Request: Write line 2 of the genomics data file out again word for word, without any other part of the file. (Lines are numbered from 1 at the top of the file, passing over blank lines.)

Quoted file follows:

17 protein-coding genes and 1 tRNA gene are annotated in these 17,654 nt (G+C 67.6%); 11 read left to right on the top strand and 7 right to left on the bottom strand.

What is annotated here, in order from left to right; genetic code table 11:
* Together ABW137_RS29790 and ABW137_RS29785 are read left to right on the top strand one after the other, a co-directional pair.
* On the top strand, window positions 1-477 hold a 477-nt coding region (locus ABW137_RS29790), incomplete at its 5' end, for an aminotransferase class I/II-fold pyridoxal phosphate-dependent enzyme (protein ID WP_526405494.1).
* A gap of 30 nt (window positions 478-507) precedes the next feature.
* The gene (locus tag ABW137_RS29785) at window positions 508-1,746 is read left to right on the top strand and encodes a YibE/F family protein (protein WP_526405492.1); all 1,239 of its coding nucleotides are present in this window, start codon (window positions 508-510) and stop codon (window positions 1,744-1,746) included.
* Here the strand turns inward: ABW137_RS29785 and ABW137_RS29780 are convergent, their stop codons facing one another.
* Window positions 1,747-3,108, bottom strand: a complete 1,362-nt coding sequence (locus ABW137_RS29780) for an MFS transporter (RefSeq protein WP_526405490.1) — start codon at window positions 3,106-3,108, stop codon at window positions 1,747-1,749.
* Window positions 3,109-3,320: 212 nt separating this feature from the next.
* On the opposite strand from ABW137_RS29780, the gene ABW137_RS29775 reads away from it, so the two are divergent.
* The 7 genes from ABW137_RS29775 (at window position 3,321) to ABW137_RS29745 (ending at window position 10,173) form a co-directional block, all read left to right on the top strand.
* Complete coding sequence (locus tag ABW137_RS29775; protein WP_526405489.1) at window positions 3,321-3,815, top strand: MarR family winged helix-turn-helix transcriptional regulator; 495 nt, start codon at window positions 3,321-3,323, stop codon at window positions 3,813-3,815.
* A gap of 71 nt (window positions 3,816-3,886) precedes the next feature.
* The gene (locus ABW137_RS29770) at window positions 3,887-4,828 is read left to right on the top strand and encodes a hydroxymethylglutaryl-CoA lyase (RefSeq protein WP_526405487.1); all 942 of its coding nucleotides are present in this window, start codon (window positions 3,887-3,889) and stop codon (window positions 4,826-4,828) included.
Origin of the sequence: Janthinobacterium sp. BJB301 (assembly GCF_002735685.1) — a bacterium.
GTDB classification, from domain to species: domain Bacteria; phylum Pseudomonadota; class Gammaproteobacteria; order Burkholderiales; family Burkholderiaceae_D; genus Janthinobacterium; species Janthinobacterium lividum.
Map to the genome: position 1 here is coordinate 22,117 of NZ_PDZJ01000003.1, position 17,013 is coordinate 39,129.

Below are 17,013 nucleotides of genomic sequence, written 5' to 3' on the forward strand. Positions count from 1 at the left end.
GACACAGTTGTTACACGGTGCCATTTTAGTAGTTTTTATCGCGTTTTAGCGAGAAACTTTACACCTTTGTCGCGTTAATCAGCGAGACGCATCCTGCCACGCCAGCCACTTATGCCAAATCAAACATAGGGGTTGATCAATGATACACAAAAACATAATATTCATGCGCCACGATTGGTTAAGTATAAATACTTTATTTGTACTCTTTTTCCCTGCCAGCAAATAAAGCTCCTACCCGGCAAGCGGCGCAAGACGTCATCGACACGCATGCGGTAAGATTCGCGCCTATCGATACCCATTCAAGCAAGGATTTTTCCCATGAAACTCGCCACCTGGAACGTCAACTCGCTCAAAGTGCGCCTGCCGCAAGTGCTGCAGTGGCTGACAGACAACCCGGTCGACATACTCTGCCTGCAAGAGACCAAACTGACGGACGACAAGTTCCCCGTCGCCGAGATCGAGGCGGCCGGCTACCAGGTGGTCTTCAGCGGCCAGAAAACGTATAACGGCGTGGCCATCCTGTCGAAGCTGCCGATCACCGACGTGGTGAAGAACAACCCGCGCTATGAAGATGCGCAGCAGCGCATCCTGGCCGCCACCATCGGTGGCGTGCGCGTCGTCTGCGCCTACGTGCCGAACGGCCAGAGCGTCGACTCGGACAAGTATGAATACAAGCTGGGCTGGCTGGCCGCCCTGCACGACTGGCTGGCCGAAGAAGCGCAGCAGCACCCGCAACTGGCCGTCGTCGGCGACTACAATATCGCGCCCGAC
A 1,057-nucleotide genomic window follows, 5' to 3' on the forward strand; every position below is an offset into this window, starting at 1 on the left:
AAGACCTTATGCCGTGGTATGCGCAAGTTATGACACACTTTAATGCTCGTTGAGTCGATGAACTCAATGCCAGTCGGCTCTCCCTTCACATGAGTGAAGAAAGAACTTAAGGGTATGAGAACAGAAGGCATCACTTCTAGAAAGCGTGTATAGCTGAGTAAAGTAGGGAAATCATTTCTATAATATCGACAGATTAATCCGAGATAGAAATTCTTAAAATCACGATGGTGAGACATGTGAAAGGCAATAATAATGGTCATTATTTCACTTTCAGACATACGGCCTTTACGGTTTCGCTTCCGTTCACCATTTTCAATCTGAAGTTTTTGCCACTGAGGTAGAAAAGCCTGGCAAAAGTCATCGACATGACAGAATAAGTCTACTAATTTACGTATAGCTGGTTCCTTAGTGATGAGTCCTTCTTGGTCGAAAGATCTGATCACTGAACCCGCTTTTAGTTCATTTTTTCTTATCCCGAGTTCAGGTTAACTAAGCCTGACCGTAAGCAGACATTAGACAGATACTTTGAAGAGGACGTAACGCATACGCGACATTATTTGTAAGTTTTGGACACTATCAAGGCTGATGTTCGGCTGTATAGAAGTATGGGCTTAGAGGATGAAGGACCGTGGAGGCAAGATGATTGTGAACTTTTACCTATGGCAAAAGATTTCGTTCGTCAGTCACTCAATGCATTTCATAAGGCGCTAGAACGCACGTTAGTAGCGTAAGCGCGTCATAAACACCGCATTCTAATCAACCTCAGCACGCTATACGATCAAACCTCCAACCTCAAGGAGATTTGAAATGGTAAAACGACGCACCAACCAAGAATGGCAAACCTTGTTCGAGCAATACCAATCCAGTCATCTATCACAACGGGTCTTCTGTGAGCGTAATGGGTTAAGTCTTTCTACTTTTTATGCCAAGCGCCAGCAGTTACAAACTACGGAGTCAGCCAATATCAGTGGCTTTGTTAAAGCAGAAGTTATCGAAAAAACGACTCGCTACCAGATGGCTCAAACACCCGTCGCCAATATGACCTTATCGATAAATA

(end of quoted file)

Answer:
What is annotated here, in order from left to right; genetic code table 11: